Since 1979, China enacted its one-child policy to slow the population growth rate, but now, the policy has been changed. Couples are now allowed to have two children, according to BBC News.
Why the change? Over the past several years, there have been rising concerns regarding China’s ageing population; most notably, about 30% of China’s populations is over 50 years old, which has created a huge age disparity, as well as rising social costs and decreasing workers.
About two years ago, the Chinese Communist Party began loosening the policy, when it allowed couples to have a second child. However, in the past, many couples who violated the policy often faced strict punishments–from fines to forced abortions.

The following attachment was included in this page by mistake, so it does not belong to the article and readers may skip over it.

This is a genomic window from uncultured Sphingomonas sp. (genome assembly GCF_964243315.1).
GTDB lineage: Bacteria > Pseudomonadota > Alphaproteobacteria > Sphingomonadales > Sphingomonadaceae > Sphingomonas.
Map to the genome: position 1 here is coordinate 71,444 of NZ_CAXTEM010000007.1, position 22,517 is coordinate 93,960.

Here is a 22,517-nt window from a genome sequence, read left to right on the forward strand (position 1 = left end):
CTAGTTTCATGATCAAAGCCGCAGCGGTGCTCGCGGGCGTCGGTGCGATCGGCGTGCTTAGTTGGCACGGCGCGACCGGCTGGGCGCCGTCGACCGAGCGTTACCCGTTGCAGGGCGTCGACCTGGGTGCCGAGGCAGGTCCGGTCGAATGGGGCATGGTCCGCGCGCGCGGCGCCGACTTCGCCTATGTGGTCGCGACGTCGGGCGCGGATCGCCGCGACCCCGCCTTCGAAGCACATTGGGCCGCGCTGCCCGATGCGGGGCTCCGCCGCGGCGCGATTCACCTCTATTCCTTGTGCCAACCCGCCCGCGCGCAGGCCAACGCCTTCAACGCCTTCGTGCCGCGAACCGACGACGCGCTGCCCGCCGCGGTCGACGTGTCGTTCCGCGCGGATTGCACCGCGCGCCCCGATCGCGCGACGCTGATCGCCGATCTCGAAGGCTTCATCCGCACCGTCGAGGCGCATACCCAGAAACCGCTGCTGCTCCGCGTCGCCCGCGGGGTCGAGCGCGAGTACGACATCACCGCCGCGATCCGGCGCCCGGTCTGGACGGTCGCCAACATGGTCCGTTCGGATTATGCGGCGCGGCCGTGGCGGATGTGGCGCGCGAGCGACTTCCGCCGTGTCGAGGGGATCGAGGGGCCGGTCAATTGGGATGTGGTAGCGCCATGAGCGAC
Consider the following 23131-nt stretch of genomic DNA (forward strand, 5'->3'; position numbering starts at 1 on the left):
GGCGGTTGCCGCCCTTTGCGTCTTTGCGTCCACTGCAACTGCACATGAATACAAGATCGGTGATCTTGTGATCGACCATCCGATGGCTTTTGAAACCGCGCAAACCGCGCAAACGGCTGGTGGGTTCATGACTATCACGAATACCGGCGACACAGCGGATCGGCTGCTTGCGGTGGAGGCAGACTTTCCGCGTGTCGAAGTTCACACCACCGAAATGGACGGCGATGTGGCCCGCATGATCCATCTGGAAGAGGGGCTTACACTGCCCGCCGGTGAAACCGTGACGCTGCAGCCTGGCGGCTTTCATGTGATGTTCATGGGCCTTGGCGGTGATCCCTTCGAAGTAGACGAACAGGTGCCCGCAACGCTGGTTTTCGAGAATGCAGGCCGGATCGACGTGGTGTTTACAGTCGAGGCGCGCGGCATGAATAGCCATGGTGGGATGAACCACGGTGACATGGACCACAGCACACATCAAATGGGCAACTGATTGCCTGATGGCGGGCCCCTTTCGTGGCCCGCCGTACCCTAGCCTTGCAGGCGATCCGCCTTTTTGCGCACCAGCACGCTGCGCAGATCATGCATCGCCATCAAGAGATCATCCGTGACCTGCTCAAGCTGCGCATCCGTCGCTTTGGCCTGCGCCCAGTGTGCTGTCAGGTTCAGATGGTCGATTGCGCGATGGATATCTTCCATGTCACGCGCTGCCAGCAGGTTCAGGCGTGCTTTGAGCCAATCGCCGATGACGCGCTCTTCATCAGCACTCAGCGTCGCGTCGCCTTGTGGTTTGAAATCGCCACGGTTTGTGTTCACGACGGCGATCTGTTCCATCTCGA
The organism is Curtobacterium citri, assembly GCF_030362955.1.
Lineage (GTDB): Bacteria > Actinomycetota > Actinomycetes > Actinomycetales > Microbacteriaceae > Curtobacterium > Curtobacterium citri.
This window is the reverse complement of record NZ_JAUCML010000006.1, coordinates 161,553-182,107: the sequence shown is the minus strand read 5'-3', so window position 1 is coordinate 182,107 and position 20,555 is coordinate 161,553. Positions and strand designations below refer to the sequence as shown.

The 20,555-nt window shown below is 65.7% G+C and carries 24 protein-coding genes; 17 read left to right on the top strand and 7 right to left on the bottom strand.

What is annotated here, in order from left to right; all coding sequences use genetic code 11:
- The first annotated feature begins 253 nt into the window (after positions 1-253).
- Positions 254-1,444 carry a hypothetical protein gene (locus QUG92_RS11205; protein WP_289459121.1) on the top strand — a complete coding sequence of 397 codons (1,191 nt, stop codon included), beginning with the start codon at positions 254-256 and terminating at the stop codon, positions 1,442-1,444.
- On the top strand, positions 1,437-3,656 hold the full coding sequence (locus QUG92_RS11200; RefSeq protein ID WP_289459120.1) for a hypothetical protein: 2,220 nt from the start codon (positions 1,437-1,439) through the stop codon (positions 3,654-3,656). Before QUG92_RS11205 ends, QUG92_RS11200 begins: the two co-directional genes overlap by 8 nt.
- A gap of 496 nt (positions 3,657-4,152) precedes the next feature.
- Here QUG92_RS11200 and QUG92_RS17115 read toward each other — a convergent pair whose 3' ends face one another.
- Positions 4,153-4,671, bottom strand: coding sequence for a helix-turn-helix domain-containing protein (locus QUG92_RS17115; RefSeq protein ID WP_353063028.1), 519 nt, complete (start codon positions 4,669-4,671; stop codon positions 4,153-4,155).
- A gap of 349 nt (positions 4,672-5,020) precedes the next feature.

Some critics feel that the two-child policy will not actually boost the birth rate high enough, according BBC’s John Sudworth, nor will it necessarily decrease the state’s control over women’s reproductive rights. Maya Wang of Human Rights Watch feels similarly, stating, “As long as the quotas and system of surveillance remains, women still do not enjoy reproductive rights.”
As of now, growth targets and a five year plan are to supposed be announced by the party soon. Hopefully, this new policy will be the catalyst for other social progressions and changes.